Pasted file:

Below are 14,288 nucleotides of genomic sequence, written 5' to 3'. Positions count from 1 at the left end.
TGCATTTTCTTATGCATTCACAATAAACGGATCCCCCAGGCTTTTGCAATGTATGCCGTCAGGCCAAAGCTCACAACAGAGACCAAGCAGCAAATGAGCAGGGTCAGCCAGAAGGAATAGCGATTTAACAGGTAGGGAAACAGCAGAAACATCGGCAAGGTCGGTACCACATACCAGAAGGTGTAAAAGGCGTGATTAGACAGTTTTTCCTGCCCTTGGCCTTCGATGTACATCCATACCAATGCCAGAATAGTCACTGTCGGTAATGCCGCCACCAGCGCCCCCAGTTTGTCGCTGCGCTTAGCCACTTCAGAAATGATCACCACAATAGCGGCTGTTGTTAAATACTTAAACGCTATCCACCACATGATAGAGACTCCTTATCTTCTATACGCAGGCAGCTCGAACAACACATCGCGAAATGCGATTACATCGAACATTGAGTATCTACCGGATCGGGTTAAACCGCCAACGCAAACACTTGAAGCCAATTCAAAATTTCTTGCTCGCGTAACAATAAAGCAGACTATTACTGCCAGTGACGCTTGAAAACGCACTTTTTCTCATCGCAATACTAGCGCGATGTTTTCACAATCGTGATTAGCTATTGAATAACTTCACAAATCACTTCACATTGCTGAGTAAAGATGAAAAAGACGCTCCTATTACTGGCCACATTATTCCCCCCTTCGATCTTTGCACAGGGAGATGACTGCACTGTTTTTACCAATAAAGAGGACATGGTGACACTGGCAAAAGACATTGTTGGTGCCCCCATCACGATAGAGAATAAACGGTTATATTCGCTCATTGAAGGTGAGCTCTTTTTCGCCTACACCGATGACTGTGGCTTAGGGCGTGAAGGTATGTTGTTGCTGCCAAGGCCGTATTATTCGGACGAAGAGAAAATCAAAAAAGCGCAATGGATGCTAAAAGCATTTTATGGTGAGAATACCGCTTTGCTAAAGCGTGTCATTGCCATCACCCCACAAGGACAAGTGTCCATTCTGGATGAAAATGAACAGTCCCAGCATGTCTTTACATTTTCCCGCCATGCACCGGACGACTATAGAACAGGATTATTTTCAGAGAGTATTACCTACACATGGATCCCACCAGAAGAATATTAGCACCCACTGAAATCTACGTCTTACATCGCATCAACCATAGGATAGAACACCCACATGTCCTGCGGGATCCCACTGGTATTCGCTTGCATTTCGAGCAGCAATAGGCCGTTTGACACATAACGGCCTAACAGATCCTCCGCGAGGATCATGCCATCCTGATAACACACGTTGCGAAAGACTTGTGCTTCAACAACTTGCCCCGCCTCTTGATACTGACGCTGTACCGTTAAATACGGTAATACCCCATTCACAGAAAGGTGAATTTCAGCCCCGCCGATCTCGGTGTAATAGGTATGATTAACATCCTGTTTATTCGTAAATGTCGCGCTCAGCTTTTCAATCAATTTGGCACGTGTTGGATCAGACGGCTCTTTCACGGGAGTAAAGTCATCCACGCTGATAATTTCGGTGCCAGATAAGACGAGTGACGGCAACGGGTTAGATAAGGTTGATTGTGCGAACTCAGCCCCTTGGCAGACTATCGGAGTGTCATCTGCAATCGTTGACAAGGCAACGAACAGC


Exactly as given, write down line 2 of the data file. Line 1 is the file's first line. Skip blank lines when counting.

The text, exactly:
TGCATTTTCTTATGCATTCACAATAAACGGATCCCCCAGGCTTTTGCAATGTATGCCGTCAGGCCAAAGCTCACAACAGAGACCAAGCAGCAAATGAGCAGGGTCAGCCAGAAGGAATAGCGATTTAACAGGTAGGGAAACAGCAGAAACATCGGCAAGGTCGGTACCACATACCAGAAGGTGTAAAAGGCGTGATTAGACAGTTTTTCCTGCCCTTGGCCTTCGATGTACATCCATACCAATGCCAGAATAGTCACTGTCGGTAATGCCGCCACCAGCGCCCCCAGTTTGTCGCTGCGCTTAGCCACTTCAGAAATGATCACCACAATAGCGGCTGTTGTTAAATACTTAAACGCTATCCACCACATGATAGAGACTCCTTATCTTCTATACGCAGGCAGCTCGAACAACACATCGCGAAATGCGATTACATCGAACATTGAGTATCTACCGGATCGGGTTAAACCGCCAACGCAAACACTTGAAGCCAATTCAAAATTTCTTGCTCGCGTAACAATAAAGCAGACTATTACTGCCAGTGACGCTTGAAAACGCACTTTTTCTCATCGCAATACTAGCGCGATGTTTTCACAATCGTGATTAGCTATTGAATAACTTCACAAATCACTTCACATTGCTGAGTAAAGATGAAAAAGACGCTCCTATTACTGGCCACATTATTCCCCCCTTCGATCTTTGCACAGGGAGATGACTGCACTGTTTTTACCAATAAAGAGGACATGGTGACACTGGCAAAAGACATTGTTGGTGCCCCCATCACGATAGAGAATAAACGGTTATATTCGCTCATTGAAGGTGAGCTCTTTTTCGCCTACACCGATGACTGTGGCTTAGGGCGTGAAGGTATGTTGTTGCTGCCAAGGCCGTATTATTCGGACGAAGAGAAAATCAAAAAAGCGCAATGGATGCTAAAAGCATTTTATGGTGAGAATACCGCTTTGCTAAAGCGTGTCATTGCCATCACCCCACAAGGACAAGTGTCCATTCTGGATGAAAATGAACAGTCCCAGCATGTCTTTACATTTTCCCGCCATGCACCGGACGACTATAGAACAGGATTATTTTCAGAGAGTATTACCTACACATGGATCCCACCAGAAGAATATTAGCACCCACTGAAATCTACGTCTTACATCGCATCAACCATAGGATAGAACACCCACATGTCCTGCGGGATCCCACTGGTATTCGCTTGCATTTCGAGCAGCAATAGGCCGTTTGACACATAACGGCCTAACAGATCCTCCGCGAGGATCATGCCATCCTGATAACACACGTTGCGAAAGACTTGTGCTTCAACAACTTGCCCCGCCTCTTGATACTGACGCTGTACCGTTAAATACGGTAATACCCCATTCACAGAAAGGTGAATTTCAGCCCCGCCGATCTCGGTGTAATAGGTATGATTAACATCCTGTTTATTCGTAAATGTCGCGCTCAGCTTTTCAATCAATTTGGCACGTGTTGGATCAGACGGCTCTTTCACGGGAGTAAAGTCATCCACGCTGATAATTTCGGTGCCAGATAAGACGAGTGACGGCAACGGGTTAGATAAGGTTGATTGTGCGAACTCAGCCCCTTGGCAGACTATCGGAGTGTCATCTGCAATCGTTGACAAGGCAACGAACAGC